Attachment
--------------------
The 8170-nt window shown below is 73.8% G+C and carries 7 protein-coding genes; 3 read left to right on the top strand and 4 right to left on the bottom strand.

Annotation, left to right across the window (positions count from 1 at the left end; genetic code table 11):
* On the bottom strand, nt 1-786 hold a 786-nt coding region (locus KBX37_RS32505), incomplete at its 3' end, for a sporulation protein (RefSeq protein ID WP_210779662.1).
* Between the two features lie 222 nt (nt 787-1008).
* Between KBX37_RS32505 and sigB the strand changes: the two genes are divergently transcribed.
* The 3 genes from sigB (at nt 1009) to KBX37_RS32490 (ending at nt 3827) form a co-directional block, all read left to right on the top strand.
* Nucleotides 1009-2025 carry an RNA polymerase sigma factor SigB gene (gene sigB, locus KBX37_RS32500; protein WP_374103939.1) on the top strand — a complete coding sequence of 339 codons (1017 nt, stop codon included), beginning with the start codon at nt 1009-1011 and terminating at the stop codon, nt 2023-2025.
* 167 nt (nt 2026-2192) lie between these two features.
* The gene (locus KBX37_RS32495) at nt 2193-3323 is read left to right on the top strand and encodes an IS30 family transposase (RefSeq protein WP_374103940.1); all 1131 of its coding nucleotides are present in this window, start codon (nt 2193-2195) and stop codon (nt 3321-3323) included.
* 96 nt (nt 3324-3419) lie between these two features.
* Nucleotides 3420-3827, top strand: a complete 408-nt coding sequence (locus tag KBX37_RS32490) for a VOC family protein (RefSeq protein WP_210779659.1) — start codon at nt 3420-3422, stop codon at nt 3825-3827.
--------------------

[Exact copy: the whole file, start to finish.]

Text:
The 8170-nt window shown below is 73.8% G+C and carries 7 protein-coding genes; 3 read left to right on the top strand and 4 right to left on the bottom strand.

Annotation, left to right across the window (positions count from 1 at the left end; genetic code table 11):
* On the bottom strand, nt 1-786 hold a 786-nt coding region (locus KBX37_RS32505), incomplete at its 3' end, for a sporulation protein (RefSeq protein ID WP_210779662.1).
* Between the two features lie 222 nt (nt 787-1008).
* Between KBX37_RS32505 and sigB the strand changes: the two genes are divergently transcribed.
* The 3 genes from sigB (at nt 1009) to KBX37_RS32490 (ending at nt 3827) form a co-directional block, all read left to right on the top strand.
* Nucleotides 1009-2025 carry an RNA polymerase sigma factor SigB gene (gene sigB, locus KBX37_RS32500; protein WP_374103939.1) on the top strand — a complete coding sequence of 339 codons (1017 nt, stop codon included), beginning with the start codon at nt 1009-1011 and terminating at the stop codon, nt 2023-2025.
* 167 nt (nt 2026-2192) lie between these two features.
* The gene (locus KBX37_RS32495) at nt 2193-3323 is read left to right on the top strand and encodes an IS30 family transposase (RefSeq protein WP_374103940.1); all 1131 of its coding nucleotides are present in this window, start codon (nt 2193-2195) and stop codon (nt 3321-3323) included.
* 96 nt (nt 3324-3419) lie between these two features.
* Nucleotides 3420-3827, top strand: a complete 408-nt coding sequence (locus tag KBX37_RS32490) for a VOC family protein (RefSeq protein WP_210779659.1) — start codon at nt 3420-3422, stop codon at nt 3825-3827.